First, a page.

The graft versus host reaction (GVHR), which results from the injection of parental strain spleen cells beneath the kidney capsule of F1 hybrid rats, is transferable during its developmental phase into F1 hybrid hosts isogeneic with the primary host, but not into secondary hosts of the parental (donor) strain. Furthermore, the GVHR propagates but rarely in secondary hybrid hosts which are allogeneic with respect to the primary hosts, but which are also genetically tolerant of donor-type cells. These findings indicate that the donor cells not only initiate the GVHR but also maintain it by virtue of immunologically specific activity.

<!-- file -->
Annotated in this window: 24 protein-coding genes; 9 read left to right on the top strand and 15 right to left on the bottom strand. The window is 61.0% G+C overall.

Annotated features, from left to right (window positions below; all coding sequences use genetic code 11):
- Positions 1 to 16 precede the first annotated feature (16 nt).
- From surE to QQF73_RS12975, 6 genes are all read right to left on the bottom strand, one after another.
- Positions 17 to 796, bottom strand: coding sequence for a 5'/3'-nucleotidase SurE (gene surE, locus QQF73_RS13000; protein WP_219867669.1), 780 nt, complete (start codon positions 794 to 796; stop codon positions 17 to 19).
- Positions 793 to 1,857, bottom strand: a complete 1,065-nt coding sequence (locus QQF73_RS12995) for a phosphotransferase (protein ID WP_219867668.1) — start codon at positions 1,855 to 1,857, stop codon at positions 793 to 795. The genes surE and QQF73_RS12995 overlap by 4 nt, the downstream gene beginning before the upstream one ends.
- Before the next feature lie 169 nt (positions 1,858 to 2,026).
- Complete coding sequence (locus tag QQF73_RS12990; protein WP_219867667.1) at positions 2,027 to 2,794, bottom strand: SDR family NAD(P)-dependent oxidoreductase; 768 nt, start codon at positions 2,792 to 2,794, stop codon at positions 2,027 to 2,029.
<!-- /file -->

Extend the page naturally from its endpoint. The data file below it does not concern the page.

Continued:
Whole-body irradiation of (LBf)F1 and (LBN)F1 hosts 24 hours prior to the injection of parental (L) spleen cells results in inhibition of the subsequent GVHR to a degree commensurate with the radiation damage sustained by the lymphoid system of the host. Furthermore, propagation of transferred GVHRs did not occur if susceptible secondary hybrid hosts had been previously irradiated. These findings indicate that radiosensitive host cells play a continuing and essential role in the pathogenesis of the invasive-destructive lesion. It is concluded that the development of this lesion depends upon the continuous interaction of the specifically reactive donor-type cells with an immunologically non-specific population of host mononuclears.

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